The slasher craze that was defined in the late seventies and throughout the eighties is my favorite time period of horror cinema. There were so many of these films made that you can dig really deep and still not even scratch the surface. I am still finding great films, like The Mutilator, that have a crazy cult following even though most people have never heard of them. You don’t have to dig as deep to find The Prowler as you do for The Mutilator, but it is still often overlooked by many people.
The Prowler is about a killer who stalks a group of students at a Spring Dance. This sentence alone makes someone who hasn’t seen the film instantly weary of clichés, and the film does have a few. The film does, however, attempt to take the slasher in a different direction of some of the others at the time. For instance, the film opens with American soldiers returning from World War II. The voice over man celebrates their victory and the opportunity to announce their return to their families. He also makes sure he mentions the fact that some will face challenges upon their return. In a time period where PTSD was not as well publicized as it is today, this film was bringing light to a subject that many people wanted to ignore. Now, I know there were plenty of amazing films in the seventies that dealt with soldiers returning home from Vietnam to deal with emotional scars. I do not, however, recall many horror slashers of the eighties going in this direction.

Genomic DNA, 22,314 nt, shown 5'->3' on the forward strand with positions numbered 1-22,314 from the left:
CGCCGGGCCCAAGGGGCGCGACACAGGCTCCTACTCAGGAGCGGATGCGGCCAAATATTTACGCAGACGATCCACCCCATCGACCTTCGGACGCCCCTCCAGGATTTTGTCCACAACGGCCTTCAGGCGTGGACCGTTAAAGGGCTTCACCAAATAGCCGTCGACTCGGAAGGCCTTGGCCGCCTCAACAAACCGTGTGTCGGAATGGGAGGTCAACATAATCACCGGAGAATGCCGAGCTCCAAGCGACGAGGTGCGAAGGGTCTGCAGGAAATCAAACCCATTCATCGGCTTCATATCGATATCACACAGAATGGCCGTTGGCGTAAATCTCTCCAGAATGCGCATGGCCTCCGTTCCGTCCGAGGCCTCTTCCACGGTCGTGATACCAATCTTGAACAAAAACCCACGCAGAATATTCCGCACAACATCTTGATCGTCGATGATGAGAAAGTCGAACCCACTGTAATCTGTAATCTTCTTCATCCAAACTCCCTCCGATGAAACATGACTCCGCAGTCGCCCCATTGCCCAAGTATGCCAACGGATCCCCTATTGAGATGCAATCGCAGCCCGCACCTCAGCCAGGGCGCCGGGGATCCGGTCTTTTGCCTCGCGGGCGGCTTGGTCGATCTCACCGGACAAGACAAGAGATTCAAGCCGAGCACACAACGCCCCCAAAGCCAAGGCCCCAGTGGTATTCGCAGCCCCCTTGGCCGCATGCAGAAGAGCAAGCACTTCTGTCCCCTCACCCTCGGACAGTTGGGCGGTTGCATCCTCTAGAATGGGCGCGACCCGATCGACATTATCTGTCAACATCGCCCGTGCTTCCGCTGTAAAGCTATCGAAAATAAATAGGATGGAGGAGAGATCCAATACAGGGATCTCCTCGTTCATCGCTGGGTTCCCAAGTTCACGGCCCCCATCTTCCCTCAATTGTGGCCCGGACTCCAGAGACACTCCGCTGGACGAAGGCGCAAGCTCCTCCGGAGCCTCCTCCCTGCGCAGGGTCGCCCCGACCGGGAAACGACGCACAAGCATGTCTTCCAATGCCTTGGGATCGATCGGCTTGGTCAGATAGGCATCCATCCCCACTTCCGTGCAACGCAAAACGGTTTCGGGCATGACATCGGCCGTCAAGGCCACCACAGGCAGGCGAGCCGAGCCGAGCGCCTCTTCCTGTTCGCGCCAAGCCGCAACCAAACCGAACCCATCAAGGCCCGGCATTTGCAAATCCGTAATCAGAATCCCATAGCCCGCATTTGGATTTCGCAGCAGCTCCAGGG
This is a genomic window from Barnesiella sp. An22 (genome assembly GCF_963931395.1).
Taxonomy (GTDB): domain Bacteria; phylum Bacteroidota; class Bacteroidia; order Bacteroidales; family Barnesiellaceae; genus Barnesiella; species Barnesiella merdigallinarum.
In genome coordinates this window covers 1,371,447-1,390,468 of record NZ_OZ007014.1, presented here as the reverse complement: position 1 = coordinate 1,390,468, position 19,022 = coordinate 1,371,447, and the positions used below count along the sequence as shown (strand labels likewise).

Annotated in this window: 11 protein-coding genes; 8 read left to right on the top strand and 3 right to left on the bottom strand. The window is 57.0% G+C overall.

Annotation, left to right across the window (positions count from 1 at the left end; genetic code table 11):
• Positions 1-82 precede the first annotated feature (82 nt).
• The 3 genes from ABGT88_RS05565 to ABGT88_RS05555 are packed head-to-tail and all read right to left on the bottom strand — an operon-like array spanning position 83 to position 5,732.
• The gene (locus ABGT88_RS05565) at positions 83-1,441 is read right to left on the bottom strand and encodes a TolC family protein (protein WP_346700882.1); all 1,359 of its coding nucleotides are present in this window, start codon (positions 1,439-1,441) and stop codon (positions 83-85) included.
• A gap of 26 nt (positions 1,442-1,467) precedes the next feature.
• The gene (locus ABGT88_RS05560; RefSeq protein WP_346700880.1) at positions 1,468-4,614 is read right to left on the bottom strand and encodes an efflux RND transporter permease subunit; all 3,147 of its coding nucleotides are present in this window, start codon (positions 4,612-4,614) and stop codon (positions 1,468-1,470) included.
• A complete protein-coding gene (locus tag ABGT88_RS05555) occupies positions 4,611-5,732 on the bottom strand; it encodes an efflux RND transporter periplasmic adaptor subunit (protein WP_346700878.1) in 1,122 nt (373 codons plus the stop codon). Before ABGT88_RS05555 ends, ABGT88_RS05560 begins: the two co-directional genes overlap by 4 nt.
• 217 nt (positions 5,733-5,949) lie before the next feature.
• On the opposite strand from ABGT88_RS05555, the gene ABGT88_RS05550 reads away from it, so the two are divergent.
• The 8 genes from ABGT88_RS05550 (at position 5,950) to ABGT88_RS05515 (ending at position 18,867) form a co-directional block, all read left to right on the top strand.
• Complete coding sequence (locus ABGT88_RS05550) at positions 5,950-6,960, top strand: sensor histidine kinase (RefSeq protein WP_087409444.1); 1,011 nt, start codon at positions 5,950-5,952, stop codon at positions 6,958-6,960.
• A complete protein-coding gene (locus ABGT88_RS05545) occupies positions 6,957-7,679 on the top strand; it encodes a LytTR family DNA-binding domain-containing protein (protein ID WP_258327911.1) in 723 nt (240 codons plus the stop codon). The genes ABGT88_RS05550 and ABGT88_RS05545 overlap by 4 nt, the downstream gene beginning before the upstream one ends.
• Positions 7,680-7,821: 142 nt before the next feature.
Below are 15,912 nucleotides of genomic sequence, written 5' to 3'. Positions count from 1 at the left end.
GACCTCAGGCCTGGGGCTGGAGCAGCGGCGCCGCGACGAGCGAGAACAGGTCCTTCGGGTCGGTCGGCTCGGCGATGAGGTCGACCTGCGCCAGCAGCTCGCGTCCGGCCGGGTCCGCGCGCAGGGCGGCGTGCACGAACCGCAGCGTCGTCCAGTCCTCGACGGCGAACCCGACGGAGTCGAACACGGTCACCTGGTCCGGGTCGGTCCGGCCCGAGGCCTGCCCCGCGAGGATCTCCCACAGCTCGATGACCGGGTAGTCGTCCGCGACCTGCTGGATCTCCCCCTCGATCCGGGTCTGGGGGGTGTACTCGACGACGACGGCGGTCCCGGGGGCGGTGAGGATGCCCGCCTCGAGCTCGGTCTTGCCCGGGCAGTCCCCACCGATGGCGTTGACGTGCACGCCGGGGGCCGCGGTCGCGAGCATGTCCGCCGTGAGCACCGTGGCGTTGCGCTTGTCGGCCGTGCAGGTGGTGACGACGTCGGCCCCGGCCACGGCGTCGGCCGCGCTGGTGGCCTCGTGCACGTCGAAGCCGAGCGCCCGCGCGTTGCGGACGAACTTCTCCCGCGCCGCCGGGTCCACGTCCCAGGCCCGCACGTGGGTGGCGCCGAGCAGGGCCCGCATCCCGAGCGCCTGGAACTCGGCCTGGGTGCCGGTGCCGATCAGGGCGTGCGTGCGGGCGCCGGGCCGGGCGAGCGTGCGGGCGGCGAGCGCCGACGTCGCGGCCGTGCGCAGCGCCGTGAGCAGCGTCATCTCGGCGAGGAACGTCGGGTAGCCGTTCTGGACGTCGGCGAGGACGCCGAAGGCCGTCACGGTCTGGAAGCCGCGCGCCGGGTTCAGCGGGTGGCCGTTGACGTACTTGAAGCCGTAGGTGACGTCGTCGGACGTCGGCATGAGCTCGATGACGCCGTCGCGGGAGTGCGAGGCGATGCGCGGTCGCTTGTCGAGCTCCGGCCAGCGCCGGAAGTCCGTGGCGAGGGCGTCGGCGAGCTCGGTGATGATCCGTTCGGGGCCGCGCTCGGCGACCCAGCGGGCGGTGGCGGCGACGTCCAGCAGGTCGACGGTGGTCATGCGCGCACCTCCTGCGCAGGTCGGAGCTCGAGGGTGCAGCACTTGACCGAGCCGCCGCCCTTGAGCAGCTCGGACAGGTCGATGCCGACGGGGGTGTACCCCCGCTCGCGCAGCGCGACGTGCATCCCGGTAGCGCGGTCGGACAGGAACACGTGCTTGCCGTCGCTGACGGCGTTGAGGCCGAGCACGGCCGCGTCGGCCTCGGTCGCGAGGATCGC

The film itself had some pretty amazing people involved in its creation. Lawrence Tierney was in more than 100 projects over the years, but most of my readers would probably recognize him as the boss man in Reservoir Dogs. Director Joseph Zito was pretty huge in the eighties. He directed Missing in Action, with Chuck Norris, and Friday the 13th: The Final Chapter. The most important horror film icon in this film is Tom Savini. He was already well versed in his craft at this point in his career, having worked on Martin, Maniac, and Friday the 13th. This film stands out among the rest in my eyes. I feel like this could be his best work in the kills department. The exploding head in Maniac is an amazing shotgun kill, but I think the one in this film is even better. There are also other memorable kills in this movie. The pitchfork kills are nothing special, but when the killer starts to get creative, you will be impressed with his brutality.
The bottom line is that I totally loved this film. It pays homage to films like Carrie and Friday the 13th, while building in enough originality to make it stand out in the genre. I own the Blue Underground standard definition release and it is a good-looking film. Since it is already very clean, I probably won’t splurge on an additional Blu-ray copy. Blue Underground now has a Blu-ray release, which is probably why I got my standard copy so cheap. I highly recommend this film, and would probably get the Blu-ray if the music was better and I was looking for a better sound experience. This film gets an 8/10 based on pure imagery and kills. Some of the acting and music brings it down a bit, but I believe this is a must own film for the horror fan. If you are purely a slasher fan, however, you probably already own it and you’re wondering how the hell I am just getting around to seeing it.